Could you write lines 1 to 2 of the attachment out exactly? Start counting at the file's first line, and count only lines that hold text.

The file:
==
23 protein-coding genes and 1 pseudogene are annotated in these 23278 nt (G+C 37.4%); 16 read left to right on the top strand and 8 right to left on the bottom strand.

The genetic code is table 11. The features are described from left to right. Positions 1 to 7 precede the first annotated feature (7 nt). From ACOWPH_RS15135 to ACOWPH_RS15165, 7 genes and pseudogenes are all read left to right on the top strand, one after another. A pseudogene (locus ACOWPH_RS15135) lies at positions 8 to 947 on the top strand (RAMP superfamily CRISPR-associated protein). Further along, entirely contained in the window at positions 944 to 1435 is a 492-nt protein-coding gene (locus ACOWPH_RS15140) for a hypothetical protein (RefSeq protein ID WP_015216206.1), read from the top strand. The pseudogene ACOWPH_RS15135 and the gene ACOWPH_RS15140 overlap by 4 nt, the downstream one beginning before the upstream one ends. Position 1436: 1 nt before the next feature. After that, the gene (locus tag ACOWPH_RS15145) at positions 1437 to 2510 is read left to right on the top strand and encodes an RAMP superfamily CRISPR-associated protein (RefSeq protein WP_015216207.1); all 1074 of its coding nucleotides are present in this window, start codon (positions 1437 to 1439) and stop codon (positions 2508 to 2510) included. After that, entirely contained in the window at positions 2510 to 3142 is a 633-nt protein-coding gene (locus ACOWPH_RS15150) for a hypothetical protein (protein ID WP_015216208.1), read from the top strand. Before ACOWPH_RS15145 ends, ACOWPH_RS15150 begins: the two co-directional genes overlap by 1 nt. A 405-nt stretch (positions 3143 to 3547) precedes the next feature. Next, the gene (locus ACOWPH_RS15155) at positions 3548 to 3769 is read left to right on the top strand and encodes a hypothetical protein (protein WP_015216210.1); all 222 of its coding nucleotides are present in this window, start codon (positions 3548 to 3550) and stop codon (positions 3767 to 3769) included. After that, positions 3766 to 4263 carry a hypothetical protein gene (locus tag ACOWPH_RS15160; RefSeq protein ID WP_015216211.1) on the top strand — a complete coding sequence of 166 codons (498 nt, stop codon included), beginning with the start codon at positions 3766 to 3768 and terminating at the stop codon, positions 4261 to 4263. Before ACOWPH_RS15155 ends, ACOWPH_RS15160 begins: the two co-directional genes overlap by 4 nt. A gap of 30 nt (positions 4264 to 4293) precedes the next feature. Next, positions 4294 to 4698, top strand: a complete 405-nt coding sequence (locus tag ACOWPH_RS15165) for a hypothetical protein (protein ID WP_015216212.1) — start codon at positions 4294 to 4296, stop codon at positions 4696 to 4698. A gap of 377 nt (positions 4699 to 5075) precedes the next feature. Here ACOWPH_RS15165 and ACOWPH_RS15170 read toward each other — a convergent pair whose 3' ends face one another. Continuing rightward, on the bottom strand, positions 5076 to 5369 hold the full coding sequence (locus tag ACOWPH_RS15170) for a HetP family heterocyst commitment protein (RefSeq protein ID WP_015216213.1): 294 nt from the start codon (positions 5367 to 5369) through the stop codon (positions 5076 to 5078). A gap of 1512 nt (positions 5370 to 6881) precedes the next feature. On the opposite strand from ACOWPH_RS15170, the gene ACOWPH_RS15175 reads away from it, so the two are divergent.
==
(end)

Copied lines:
23 protein-coding genes and 1 pseudogene are annotated in these 23278 nt (G+C 37.4%); 16 read left to right on the top strand and 8 right to left on the bottom strand.

The genetic code is table 11. The features are described from left to right. Positions 1 to 7 precede the first annotated feature (7 nt). From ACOWPH_RS15135 to ACOWPH_RS15165, 7 genes and pseudogenes are all read left to right on the top strand, one after another. A pseudogene (locus ACOWPH_RS15135) lies at positions 8 to 947 on the top strand (RAMP superfamily CRISPR-associated protein). Further along, entirely contained in the window at positions 944 to 1435 is a 492-nt protein-coding gene (locus ACOWPH_RS15140) for a hypothetical protein (RefSeq protein ID WP_015216206.1), read from the top strand. The pseudogene ACOWPH_RS15135 and the gene ACOWPH_RS15140 overlap by 4 nt, the downstream one beginning before the upstream one ends. Position 1436: 1 nt before the next feature. After that, the gene (locus tag ACOWPH_RS15145) at positions 1437 to 2510 is read left to right on the top strand and encodes an RAMP superfamily CRISPR-associated protein (RefSeq protein WP_015216207.1); all 1074 of its coding nucleotides are present in this window, start codon (positions 1437 to 1439) and stop codon (positions 2508 to 2510) included. After that, entirely contained in the window at positions 2510 to 3142 is a 633-nt protein-coding gene (locus ACOWPH_RS15150) for a hypothetical protein (protein ID WP_015216208.1), read from the top strand. Before ACOWPH_RS15145 ends, ACOWPH_RS15150 begins: the two co-directional genes overlap by 1 nt. A 405-nt stretch (positions 3143 to 3547) precedes the next feature. Next, the gene (locus ACOWPH_RS15155) at positions 3548 to 3769 is read left to right on the top strand and encodes a hypothetical protein (protein WP_015216210.1); all 222 of its coding nucleotides are present in this window, start codon (positions 3548 to 3550) and stop codon (positions 3767 to 3769) included. After that, positions 3766 to 4263 carry a hypothetical protein gene (locus tag ACOWPH_RS15160; RefSeq protein ID WP_015216211.1) on the top strand — a complete coding sequence of 166 codons (498 nt, stop codon included), beginning with the start codon at positions 3766 to 3768 and terminating at the stop codon, positions 4261 to 4263. Before ACOWPH_RS15155 ends, ACOWPH_RS15160 begins: the two co-directional genes overlap by 4 nt. A gap of 30 nt (positions 4264 to 4293) precedes the next feature. Next, positions 4294 to 4698, top strand: a complete 405-nt coding sequence (locus tag ACOWPH_RS15165) for a hypothetical protein (protein ID WP_015216212.1) — start codon at positions 4294 to 4296, stop codon at positions 4696 to 4698. A gap of 377 nt (positions 4699 to 5075) precedes the next feature. Here ACOWPH_RS15165 and ACOWPH_RS15170 read toward each other — a convergent pair whose 3' ends face one another. Continuing rightward, on the bottom strand, positions 5076 to 5369 hold the full coding sequence (locus tag ACOWPH_RS15170) for a HetP family heterocyst commitment protein (RefSeq protein ID WP_015216213.1): 294 nt from the start codon (positions 5367 to 5369) through the stop codon (positions 5076 to 5078). A gap of 1512 nt (positions 5370 to 6881) precedes the next feature. On the opposite strand from ACOWPH_RS15170, the gene ACOWPH_RS15175 reads away from it, so the two are divergent.